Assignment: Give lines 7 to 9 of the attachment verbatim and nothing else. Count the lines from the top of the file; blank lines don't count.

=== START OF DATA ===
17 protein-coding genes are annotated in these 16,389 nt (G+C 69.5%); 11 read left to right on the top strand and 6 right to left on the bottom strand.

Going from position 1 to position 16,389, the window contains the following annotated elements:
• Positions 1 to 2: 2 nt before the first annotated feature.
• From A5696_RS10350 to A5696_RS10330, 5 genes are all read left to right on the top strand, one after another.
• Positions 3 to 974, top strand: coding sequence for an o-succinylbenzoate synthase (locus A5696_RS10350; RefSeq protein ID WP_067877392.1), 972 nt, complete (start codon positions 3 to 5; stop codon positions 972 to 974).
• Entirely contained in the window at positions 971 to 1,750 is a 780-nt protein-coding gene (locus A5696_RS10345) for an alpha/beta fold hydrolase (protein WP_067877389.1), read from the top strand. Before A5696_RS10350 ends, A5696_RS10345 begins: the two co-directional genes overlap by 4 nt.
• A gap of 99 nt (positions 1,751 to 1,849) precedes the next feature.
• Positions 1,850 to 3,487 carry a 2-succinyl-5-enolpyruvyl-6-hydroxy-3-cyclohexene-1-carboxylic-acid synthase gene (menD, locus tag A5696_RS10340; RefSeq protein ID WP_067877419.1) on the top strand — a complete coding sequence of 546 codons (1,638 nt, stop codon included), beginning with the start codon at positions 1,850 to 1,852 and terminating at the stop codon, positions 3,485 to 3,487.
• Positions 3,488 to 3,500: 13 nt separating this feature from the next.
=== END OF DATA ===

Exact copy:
• A gap of 99 nt (positions 1,751 to 1,849) precedes the next feature.
• Positions 1,850 to 3,487 carry a 2-succinyl-5-enolpyruvyl-6-hydroxy-3-cyclohexene-1-carboxylic-acid synthase gene (menD, locus tag A5696_RS10340; RefSeq protein ID WP_067877419.1) on the top strand — a complete coding sequence of 546 codons (1,638 nt, stop codon included), beginning with the start codon at positions 1,850 to 1,852 and terminating at the stop codon, positions 3,485 to 3,487.
• Positions 3,488 to 3,500: 13 nt separating this feature from the next.